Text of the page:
alias closure

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A sad loss, it was announced yesterday that alias (Artist-Led Initiative Advisory Service) is to close due to funding difficulties. The organisation has supported countless artists across the South West over its 18 years.

In a statement Alias' Administrative Director Sara Bowler said:

alias - the Artist-Led Initiative Advisory Service – has ceased all activities effective from October 2017. We have been unable to provide an active service to the artist-led sector for almost three years owing to extreme funding difficulties. Recently we heard a second application to Arts Council England’s Grants for the Arts scheme was unsuccessful. As such, and with heavy hearts, we have no option but to close the organisation as we cannot sustain the lack of project funds any longer.

However, we hold our heads high in acknowledgment of the sterling work the organisation has delivered to the artist-led community since its inception in 1999 and are proud of the peer-to-peer model of knowledge-exchange the organisation pioneered. We are confident this spirit of sharing will continue amongst artist-led initiatives across the South West and beyond. We know there are excellent organisations and initiatives delivering outstanding work in the region and are pleased we could support many of them on their way.

alias was built by artists for artists, providing a critical context, resources and advice to groups through an advisory service, specialist seminars, targeted mircro-grants and artists’ hubs. It fostered the creation of an organic community where cooperative and collaborative projects could thrive. Artist-led activity resulted in innovative and engaging exhibitions, projects and interventions in villages, open spaces, towns and cities across the region. Its success lay in creating an empowering platform for artists’ activity in the region, where groups could gain visibility, knowledge and strength by sharing and critiquing their experiences.

It began in 1999 as a pilot scheme initiated by South West Arts (now Arts Council England South West), to support the professional development of visual artists. The initial research resulted in an advisory service for artist-led groups, steered throughout by a diverse group of artists, representative of geographical areas in the region. Stroud Valley Arts was instrumental in helping the organisation to establish itself as an innovative and influential supporter of the artist-led sector. In 2007, that initial scheme grew into an independent CIC (Community Interest Company), refreshing the original aims and adopting a new organisational structure.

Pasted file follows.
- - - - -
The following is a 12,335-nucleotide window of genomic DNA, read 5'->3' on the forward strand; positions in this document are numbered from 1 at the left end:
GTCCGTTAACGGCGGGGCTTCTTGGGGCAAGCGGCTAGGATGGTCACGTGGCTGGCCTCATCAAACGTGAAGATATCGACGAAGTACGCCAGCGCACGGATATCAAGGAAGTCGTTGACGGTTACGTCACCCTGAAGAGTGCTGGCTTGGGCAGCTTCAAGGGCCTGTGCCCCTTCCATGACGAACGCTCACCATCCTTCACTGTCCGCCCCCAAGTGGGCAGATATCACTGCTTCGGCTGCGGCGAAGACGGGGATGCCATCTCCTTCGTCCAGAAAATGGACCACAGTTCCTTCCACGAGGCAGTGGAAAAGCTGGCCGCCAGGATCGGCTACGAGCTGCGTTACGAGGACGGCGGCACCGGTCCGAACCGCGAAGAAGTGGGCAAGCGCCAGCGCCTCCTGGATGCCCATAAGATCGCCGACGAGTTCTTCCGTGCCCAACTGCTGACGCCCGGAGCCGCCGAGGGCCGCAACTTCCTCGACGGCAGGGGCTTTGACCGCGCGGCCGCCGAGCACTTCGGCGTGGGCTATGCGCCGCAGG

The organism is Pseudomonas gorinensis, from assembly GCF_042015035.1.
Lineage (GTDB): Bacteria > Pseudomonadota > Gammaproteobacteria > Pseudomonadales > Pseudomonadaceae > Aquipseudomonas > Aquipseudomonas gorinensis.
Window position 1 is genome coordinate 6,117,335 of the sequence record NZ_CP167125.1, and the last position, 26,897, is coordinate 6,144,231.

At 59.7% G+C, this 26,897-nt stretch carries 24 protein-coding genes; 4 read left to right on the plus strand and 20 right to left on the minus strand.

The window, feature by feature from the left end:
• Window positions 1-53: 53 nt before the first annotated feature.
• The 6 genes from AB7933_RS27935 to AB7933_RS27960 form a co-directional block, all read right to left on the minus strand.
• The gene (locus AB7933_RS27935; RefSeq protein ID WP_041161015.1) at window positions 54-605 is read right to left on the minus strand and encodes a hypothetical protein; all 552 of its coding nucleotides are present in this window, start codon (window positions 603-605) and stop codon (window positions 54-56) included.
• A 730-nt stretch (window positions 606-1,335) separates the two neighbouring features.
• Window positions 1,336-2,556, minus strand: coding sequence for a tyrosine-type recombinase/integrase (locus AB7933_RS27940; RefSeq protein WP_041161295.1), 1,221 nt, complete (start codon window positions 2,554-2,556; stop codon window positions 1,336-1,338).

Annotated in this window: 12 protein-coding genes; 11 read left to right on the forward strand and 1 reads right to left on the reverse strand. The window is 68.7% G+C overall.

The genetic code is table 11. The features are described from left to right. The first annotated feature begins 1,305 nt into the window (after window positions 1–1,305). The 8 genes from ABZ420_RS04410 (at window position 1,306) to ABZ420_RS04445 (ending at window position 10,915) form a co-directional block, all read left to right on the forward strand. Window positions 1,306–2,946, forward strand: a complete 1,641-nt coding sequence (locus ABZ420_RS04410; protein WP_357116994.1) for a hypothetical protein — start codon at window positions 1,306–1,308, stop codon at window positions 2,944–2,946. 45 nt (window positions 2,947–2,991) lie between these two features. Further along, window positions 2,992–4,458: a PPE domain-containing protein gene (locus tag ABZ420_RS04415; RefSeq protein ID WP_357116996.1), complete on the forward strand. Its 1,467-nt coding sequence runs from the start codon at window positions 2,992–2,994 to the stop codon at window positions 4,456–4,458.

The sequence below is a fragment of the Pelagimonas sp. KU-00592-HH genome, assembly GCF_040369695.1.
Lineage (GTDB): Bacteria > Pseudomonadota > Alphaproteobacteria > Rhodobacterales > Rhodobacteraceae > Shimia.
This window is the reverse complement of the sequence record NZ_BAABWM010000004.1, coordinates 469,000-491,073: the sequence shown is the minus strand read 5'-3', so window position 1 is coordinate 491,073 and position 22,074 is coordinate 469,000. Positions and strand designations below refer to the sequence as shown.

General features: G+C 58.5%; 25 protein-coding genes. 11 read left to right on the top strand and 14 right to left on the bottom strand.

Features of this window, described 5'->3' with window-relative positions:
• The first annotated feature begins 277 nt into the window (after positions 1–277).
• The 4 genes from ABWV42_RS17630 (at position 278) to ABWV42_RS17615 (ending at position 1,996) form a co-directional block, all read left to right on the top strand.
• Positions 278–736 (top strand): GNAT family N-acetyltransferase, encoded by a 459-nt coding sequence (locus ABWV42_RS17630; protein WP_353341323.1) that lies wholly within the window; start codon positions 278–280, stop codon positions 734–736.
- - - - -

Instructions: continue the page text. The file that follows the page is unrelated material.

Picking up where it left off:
Between 2007 and 2014, alias successfully designed and delivered several distinctive programmes in partnership with a range of organisations from the selfrun to the publicly funded in rural situations and major cities. It did not have a fixed base, operating peripatetically through the networks and geographic location of the Directors, Contacts and Advisory Body. This kept overheads low and enabled project funds to be targeted towards the sector. During this period we worked with numerous organisations including Spike Island, Art Surgery, Jamaica Street Artists, PVA Media Lab, Liquid Glass Centre, Devon Guild, Plymouth College of Art, Holburne Museum, OSR Project Space, CAZ, Plymouth Arts Centre, as well as many individual practitioners who contributed their energy, knowledge and experience to this highly community focused endeavour.

In its 18 years, alias supported over 150 artist-led groups, delivered 66 seminars, symposia & artist’s hubs and worked with over 80 partners. We extend huge thanks to all those who have contributed to the organisation’s success over these years. Artists are inventive, agile, curious and challenging. When they work together, they are formidable.